Few topics are as interesting to homeowners as color, and few things affect the overall look of a landscape as much as color. Used effectively, color can create a feeling of calm, graciousness, spaciousness, excitement, or just about any mood we want to achieve. Unfortunately, when determining color combinations, most of us learn by trial and error. A color wheel (right) can be helpful in selecting flowers that will give the best contrast or harmony. If you don’t have a color wheel, you should be able to purchase one at an art supply or paint store. If you don’t want to buy one, check out a book on color at your library. Also, professionally landscaped homes, public parks, botanical gardens, arboretums, and gardening magazines can give you ideas on effectively using color . . . but have your notebook with you.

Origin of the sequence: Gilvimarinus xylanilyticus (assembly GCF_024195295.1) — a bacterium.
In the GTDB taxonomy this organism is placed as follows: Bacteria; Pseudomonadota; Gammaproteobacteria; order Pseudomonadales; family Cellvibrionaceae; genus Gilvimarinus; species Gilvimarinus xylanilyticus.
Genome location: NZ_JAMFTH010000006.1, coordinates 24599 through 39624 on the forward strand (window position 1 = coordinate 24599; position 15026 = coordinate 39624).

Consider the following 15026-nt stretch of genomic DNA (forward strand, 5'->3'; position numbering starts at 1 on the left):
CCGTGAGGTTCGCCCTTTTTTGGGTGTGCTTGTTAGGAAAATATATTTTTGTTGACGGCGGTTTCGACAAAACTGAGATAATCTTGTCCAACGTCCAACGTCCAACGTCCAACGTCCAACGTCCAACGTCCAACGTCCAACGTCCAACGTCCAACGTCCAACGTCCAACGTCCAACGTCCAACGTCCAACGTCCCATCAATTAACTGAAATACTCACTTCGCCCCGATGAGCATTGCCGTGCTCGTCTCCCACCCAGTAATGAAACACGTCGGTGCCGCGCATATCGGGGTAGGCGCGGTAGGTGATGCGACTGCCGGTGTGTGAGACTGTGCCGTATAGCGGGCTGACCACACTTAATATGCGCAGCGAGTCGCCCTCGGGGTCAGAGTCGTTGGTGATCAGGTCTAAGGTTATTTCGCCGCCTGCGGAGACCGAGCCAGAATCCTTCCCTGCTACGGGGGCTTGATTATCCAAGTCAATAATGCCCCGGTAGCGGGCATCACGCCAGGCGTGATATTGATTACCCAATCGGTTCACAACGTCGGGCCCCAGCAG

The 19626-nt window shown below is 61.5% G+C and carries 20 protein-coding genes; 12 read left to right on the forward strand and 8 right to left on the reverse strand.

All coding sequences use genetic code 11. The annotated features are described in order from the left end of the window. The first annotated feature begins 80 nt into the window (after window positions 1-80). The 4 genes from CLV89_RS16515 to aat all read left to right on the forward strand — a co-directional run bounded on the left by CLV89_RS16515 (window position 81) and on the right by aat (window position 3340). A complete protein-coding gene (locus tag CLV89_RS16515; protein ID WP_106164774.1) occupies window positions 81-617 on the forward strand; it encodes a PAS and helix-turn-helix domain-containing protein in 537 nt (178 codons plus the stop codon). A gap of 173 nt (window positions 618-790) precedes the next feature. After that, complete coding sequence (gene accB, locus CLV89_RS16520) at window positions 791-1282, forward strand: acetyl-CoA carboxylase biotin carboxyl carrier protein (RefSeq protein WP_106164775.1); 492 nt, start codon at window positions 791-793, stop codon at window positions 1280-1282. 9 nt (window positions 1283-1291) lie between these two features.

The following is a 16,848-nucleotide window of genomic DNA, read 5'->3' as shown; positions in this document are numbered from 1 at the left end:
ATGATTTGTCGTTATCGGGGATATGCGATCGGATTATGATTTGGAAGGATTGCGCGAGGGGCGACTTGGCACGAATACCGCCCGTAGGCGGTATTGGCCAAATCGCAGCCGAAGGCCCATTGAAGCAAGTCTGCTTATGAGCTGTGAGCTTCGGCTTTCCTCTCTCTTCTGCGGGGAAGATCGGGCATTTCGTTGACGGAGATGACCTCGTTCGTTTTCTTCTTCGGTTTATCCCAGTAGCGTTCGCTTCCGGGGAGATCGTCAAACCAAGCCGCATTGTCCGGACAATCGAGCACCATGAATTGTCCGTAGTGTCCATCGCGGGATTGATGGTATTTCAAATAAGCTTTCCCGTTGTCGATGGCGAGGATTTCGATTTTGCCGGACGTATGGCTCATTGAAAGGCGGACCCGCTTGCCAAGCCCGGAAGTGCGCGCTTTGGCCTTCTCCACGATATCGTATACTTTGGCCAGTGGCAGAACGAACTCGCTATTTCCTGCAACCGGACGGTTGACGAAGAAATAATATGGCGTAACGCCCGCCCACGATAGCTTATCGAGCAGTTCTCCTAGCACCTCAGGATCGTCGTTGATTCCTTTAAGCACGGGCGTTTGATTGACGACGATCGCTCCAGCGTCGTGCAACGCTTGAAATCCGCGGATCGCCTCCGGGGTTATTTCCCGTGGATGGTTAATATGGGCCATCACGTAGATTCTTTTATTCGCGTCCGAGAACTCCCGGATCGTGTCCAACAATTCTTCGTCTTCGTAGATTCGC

Colors directly opposite one another on the color wheel; i.e. red & green, blue & orange, yellow & purple, will give the greatest contract. These opposites are called complimentary color. Contract diminishes as colors draw nearer to one another on the wheel. Adjacent colors, such as, yellow and orange give harmony to a particular area of the landscape. Some homeowners prefer to use variations of only one or two colors, such as, pink and white. Each landscape and the preferences of the homeowner are unique. By using basic color principles, you can develop as vibrant or as subtle a landscape as you want. Our friends at the National Garden Bureau offer these tips on color:

1. To brighten shady areas use light-colored annuals such as white, light pink, or palest blues. Dark colors tend to get “lost” in shady areas. You can still use deep colors in a shady area, but be sure to use lighter colors around or behind them to provide contrast so they can stand out and be seen. Burgundy impatiens surrounded by pale green coleus or coral impatiens, for example, will stand out due to the contract.